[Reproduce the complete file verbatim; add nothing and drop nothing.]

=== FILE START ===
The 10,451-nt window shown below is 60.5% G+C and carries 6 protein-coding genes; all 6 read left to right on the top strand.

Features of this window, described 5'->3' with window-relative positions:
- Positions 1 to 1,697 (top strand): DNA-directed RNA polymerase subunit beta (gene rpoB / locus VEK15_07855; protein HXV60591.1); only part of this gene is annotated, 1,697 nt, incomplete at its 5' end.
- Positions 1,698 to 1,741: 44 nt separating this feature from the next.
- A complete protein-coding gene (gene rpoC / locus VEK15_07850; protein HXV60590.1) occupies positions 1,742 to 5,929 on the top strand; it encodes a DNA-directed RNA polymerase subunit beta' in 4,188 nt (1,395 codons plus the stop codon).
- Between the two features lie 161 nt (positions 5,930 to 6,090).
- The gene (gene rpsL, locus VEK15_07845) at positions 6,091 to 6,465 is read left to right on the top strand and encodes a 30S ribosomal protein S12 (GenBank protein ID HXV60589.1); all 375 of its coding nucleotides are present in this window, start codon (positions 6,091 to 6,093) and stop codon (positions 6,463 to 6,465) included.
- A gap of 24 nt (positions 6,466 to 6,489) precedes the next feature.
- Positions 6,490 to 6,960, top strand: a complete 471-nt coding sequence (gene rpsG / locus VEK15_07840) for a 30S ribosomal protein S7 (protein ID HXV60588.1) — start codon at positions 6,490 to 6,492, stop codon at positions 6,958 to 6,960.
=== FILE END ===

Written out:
The 10,451-nt window shown below is 60.5% G+C and carries 6 protein-coding genes; all 6 read left to right on the top strand.

Features of this window, described 5'->3' with window-relative positions:
- Positions 1 to 1,697 (top strand): DNA-directed RNA polymerase subunit beta (gene rpoB / locus VEK15_07855; protein HXV60591.1); only part of this gene is annotated, 1,697 nt, incomplete at its 5' end.
- Positions 1,698 to 1,741: 44 nt separating this feature from the next.
- A complete protein-coding gene (gene rpoC / locus VEK15_07850; protein HXV60590.1) occupies positions 1,742 to 5,929 on the top strand; it encodes a DNA-directed RNA polymerase subunit beta' in 4,188 nt (1,395 codons plus the stop codon).
- Between the two features lie 161 nt (positions 5,930 to 6,090).
- The gene (gene rpsL, locus VEK15_07845) at positions 6,091 to 6,465 is read left to right on the top strand and encodes a 30S ribosomal protein S12 (GenBank protein ID HXV60589.1); all 375 of its coding nucleotides are present in this window, start codon (positions 6,091 to 6,093) and stop codon (positions 6,463 to 6,465) included.
- A gap of 24 nt (positions 6,466 to 6,489) precedes the next feature.
- Positions 6,490 to 6,960, top strand: a complete 471-nt coding sequence (gene rpsG / locus VEK15_07840) for a 30S ribosomal protein S7 (protein ID HXV60588.1) — start codon at positions 6,490 to 6,492, stop codon at positions 6,958 to 6,960.